Get your paperwork in order. Yeah, I know. What could be more fun than poring over old tax returns and pay stubs with a lender who probably wishes he wasn’t there in the first place? But if there is anything Washington loves (and Wall Street bankers need) it is a paper trial showing that you have the financial bona fides to warrant a new mortgage deal. So gather the last three years of tax returns, two months of pay stubs, two months of bank statements, and retirement and investing accounts (quarterly statements are usually fine). Don’t forget things like divorce decrees, especially if they show your alimony or child support payments are ending (thus freeing up extra cash).

Get as much cash together as possible. The housing bailout plan purports to help borrowers who owe more than 80% of their loan to refinance into a new loan. But the banks are likely to balk at this. In the end, unless you hold a Federal Housing Administration mortgage, refinancing may be more expensive than you think. Why? Because most refinancing programs, based on eligibility requirements, may force you to kick in as much as 20% in home equity value. For the millions of mortgage holders who have seen the value of their homes plummet, this is no easy task.  But if you’re close to the 20% threshold, but not over it, see if you can engineer a quick loan from a family member, or dig deep into savings if you have to. The financial benefit of a lower mortgage rate that will ensure that you remain in your home may well be worth the price of a smaller loan.

Even if the banks lose this argument, and you wind up not needing the 20% “down payment,” having extra cash on hand can give you some leverage when negotiating with your lender.

Watch out for scam artists. If you decide to work with a loan modification specialist (who will represent you in dealing with your lender), watch out for scams. With the economy in the tank, all sorts of unscrupulous vipers are crawling out of the woodwork.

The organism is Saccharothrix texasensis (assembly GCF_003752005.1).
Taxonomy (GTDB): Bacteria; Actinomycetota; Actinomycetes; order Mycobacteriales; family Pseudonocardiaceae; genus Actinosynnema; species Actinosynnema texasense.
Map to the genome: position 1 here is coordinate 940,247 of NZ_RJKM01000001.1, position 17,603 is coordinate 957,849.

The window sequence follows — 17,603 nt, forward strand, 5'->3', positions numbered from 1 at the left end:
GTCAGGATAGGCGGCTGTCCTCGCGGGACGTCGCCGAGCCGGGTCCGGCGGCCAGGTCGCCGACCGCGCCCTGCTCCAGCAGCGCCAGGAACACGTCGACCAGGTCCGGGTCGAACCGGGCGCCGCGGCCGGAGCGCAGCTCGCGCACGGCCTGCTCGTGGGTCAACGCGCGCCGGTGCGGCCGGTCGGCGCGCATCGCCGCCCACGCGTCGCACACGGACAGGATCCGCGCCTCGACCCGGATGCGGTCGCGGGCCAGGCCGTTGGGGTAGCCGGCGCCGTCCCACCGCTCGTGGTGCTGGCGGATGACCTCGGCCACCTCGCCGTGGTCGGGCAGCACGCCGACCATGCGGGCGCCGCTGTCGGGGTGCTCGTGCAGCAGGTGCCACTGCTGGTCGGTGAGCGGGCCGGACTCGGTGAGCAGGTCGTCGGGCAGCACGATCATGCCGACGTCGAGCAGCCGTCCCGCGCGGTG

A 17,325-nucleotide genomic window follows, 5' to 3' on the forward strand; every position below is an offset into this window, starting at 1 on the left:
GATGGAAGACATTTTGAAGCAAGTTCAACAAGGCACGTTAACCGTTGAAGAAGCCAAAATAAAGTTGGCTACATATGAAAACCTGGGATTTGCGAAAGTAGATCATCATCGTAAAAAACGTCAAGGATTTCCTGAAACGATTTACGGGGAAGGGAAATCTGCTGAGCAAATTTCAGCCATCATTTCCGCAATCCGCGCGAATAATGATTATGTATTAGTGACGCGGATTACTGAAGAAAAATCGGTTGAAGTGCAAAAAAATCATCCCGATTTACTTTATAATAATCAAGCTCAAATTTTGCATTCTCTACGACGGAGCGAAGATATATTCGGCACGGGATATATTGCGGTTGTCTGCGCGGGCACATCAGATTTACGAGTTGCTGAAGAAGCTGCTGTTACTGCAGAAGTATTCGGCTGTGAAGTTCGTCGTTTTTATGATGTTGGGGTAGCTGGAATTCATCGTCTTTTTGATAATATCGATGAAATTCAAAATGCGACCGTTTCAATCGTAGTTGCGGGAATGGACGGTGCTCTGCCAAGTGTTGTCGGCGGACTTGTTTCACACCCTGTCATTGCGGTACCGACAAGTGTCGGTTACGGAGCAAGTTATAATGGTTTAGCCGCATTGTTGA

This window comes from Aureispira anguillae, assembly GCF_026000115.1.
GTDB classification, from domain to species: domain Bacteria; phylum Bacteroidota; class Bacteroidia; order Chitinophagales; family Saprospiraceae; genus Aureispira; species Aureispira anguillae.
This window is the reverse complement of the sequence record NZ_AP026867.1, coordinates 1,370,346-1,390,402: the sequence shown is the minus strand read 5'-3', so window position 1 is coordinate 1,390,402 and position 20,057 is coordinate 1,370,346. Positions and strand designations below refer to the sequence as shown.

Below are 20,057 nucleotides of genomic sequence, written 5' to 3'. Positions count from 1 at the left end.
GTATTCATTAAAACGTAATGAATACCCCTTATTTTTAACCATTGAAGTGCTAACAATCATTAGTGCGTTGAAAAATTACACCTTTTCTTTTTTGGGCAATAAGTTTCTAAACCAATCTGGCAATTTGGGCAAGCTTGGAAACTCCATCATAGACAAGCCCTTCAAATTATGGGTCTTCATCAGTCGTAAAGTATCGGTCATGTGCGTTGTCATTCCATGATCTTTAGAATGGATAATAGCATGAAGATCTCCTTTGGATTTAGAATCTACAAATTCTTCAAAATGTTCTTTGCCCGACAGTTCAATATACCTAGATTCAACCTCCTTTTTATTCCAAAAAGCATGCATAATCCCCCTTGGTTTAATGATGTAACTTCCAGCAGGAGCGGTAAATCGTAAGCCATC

There are some things I like about the mortgage rescue plan. For instance, if you’re looking for a loan modification or want to refinance, the new mortgage bailout plan does make things simpler. Right now, there are about 57 different types of loan modifications. If what I’m hearing is correct, the new plan will bring in all the plans under one unified roof.

Plus, any lender who is receiving federal aid, like in the form of TARP payments from the U.S. Treasury Department,  is going to have to play ball. So if your lender wasn’t amenable to a refinancing or a loan restructuring, they could be singing a different tune after March 4.

Otherwise, the best thing to do until that date is contact your lender, get your financial documents in order and read up as much as possible on the housing rescue plan, especially the eligibility requirements.

For my part, I’ll follow up with more columns on how to cut the best deals once you qualify, and what steps to take once you start negotiating with your lender.

And they won’t be in cartoon format, either.

—Brian O’Connell contributed to this article.